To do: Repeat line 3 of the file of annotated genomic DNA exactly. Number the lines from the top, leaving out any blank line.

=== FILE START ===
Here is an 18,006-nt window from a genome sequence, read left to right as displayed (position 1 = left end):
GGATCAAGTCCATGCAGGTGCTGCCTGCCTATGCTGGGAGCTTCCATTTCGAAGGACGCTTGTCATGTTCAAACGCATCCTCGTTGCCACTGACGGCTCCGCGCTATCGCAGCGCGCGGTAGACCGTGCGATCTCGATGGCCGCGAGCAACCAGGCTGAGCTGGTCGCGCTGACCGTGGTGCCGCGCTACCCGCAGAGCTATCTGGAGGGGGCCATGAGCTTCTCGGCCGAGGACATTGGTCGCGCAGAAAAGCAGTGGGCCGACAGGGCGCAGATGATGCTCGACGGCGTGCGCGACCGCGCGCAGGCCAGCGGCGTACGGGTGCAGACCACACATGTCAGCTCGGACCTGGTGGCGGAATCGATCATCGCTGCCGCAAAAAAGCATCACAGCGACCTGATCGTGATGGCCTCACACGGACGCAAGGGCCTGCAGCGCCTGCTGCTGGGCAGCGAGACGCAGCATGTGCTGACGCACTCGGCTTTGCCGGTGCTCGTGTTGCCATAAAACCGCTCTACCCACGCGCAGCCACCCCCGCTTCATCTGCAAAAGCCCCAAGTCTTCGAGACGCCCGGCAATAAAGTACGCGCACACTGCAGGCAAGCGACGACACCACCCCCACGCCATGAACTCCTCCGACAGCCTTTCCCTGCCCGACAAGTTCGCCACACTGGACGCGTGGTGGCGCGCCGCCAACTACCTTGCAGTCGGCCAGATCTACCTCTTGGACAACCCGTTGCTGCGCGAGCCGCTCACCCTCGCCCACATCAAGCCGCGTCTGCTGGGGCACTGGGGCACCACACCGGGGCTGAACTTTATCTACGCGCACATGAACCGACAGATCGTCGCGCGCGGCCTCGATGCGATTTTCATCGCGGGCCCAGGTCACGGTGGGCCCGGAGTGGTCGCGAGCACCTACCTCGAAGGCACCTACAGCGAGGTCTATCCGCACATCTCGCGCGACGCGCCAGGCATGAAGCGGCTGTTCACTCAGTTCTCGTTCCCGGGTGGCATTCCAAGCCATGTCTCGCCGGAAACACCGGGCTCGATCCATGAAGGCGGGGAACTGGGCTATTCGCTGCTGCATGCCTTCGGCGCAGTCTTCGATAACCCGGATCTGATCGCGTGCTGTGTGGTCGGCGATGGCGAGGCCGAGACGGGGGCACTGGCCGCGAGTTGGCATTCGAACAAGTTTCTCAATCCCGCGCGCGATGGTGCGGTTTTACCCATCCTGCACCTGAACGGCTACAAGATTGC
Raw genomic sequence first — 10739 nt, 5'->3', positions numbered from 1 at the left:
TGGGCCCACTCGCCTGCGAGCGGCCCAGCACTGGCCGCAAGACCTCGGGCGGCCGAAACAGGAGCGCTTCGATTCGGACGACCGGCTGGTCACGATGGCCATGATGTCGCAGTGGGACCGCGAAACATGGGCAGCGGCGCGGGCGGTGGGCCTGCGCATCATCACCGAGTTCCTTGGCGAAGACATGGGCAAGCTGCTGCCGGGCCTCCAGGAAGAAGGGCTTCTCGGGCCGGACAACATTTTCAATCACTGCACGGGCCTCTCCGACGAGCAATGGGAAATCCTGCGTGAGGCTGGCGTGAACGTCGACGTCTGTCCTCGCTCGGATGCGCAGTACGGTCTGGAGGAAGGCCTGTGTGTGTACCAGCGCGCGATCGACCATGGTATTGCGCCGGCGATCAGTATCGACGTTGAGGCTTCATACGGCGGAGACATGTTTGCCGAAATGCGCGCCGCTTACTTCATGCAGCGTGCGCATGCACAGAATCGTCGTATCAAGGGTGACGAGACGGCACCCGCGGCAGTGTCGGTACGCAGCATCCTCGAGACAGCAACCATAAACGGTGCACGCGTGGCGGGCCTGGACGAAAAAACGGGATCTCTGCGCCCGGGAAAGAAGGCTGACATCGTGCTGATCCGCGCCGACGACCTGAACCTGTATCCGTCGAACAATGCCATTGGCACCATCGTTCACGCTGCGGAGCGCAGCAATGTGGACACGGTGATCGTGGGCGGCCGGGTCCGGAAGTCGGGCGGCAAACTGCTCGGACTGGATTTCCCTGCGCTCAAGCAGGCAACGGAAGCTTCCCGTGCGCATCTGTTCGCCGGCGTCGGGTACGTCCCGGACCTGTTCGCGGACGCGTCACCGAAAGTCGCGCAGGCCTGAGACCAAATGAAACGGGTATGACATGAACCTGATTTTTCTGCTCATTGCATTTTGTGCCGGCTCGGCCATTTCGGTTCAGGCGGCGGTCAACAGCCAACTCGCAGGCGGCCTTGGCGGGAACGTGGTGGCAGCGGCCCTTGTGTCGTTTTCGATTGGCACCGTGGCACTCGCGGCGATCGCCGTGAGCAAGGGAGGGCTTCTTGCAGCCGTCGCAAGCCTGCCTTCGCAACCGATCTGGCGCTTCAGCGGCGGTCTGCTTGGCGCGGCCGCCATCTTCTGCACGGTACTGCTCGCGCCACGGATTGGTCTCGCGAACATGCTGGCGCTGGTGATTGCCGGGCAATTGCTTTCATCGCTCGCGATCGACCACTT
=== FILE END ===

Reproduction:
Raw genomic sequence first — 10739 nt, 5'->3', positions numbered from 1 at the left: